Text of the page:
Interstate-80 is a barrier to ungulate movement across Southern Wyoming. Pronghorn (antilocapra Americana) are particularly affected by the Interstate, as it impedes their ability to roam in winter range. Meanwhile, our understanding of the environmental influences of migrations is continuing to develop into a more complete picture which can help inform restoration and mitigation efforts for wildlife. As wildlife overpasses are becoming an increasingly popular tool to improve habitat connectivity, our research is interested in trying to inform where would be the optimal locations to restore movement across the Interstate. This project has three different approaches to inform locations to restore movement:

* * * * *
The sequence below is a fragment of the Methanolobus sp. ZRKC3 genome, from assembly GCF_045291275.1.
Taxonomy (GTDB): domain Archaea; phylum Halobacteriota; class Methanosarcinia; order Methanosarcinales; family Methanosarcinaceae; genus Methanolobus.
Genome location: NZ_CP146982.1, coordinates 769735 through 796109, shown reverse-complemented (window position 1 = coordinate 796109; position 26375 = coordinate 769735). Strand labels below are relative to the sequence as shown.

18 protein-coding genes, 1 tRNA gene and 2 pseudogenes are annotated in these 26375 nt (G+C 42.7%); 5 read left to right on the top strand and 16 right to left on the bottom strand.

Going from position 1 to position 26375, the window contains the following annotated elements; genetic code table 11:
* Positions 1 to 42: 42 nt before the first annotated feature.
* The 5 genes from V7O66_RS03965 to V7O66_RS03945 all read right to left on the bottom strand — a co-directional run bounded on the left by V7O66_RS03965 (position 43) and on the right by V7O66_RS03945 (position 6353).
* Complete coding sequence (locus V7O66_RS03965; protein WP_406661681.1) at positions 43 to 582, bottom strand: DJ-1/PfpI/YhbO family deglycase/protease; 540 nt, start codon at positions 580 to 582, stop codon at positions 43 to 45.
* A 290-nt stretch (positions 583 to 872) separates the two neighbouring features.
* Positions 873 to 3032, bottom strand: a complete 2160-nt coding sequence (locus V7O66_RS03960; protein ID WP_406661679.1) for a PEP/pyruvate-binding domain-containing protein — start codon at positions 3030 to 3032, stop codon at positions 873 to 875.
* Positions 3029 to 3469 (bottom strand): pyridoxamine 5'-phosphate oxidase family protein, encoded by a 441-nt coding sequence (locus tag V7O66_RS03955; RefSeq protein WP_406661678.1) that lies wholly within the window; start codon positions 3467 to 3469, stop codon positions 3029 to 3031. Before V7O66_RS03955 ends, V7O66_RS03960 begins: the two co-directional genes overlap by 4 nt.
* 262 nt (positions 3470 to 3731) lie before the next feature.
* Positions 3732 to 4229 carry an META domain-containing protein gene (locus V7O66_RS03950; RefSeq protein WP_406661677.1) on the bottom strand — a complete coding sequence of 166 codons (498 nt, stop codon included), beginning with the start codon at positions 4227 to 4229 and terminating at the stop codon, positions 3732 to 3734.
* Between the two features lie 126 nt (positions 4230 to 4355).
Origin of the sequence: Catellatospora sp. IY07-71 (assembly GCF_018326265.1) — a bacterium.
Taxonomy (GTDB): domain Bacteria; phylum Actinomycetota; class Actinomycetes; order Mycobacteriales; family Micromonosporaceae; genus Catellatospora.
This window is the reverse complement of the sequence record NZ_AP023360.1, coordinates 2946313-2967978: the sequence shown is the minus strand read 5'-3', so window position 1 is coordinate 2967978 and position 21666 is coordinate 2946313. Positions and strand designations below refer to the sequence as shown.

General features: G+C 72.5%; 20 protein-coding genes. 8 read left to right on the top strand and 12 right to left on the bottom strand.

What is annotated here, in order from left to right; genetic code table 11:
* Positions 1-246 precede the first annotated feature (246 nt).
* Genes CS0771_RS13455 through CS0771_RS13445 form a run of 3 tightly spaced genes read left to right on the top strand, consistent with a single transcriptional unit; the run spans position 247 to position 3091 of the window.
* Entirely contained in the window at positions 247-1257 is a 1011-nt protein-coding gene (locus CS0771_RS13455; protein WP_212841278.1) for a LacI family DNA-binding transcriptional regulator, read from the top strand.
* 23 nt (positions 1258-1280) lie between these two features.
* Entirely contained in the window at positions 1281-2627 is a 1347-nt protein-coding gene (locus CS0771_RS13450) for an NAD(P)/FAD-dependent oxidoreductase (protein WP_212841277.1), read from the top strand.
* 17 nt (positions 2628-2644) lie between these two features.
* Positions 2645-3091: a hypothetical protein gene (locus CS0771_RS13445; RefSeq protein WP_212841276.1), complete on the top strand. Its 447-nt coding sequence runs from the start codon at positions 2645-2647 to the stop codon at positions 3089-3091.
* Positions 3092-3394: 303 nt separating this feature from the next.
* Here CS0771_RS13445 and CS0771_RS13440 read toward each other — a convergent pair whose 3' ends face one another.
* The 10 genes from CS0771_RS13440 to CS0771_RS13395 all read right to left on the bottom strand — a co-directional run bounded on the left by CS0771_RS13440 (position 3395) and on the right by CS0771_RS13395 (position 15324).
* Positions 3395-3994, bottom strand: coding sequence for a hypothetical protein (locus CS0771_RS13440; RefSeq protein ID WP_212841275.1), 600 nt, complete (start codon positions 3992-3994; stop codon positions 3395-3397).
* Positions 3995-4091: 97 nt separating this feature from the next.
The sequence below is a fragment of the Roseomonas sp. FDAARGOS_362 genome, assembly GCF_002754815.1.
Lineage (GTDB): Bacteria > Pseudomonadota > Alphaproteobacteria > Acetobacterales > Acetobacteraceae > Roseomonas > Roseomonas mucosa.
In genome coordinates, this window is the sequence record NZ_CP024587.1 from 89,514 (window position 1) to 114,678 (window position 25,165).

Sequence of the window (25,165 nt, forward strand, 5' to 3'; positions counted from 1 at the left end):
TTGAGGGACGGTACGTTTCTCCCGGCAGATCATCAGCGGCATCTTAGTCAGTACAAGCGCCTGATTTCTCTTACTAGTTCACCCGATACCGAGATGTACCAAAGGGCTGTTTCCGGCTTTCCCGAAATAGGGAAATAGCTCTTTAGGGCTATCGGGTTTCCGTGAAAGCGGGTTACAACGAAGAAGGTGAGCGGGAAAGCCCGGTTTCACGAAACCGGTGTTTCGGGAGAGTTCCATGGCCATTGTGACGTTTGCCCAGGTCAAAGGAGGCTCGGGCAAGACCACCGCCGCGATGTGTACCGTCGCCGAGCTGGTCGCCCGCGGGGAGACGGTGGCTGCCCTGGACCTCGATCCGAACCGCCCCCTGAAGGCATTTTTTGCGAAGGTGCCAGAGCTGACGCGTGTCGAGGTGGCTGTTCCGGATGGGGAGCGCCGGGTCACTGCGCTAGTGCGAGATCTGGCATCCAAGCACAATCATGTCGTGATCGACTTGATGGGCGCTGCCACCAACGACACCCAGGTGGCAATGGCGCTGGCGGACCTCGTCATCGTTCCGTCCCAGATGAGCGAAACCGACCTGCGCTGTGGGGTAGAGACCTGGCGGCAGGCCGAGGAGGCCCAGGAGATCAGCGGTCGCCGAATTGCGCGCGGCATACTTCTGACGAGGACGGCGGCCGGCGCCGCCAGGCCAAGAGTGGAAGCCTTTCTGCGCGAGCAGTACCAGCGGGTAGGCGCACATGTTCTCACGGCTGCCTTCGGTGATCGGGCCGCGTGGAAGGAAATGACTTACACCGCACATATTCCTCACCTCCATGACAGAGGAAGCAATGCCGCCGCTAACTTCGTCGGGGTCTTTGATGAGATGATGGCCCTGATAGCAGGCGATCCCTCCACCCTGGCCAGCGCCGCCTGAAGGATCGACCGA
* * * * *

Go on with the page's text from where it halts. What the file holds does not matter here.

- Assess where pronghorn are most frequently moving along the Interstate to identify locations where pronghorn appear most affected by the barrier effect. Through a revisitation analysis, we can identify where restoring movement might be most pertinent.
- By testing multiple different migration ecology hypothesis, predict the location and placement of pronghorn migratory corridors prior to the placement of the Interstate. This will allow us to identify where permeability could be most easily restored.
- Given trail cameras we have established along the Interstate, we plan to identify where pronghorn and mule deer movement is most frequent, and thus where connectivity already appears highest. This information may allow us to identify important underpasses that could be retrofitted to better promote movement.
Our research will take the growing knowledge of migration and movement ecology towards a valuable application of movement restoration.
Benjamin Robb, MSc Student
Wyoming Cooperative Fish and Wildlife Research Unit
Dept 3166, 1000 East University Avenue
Laramie, Wyoming 82071
Funding & Partners
Knobloch Family Foundation
Wyoming Department of Transportation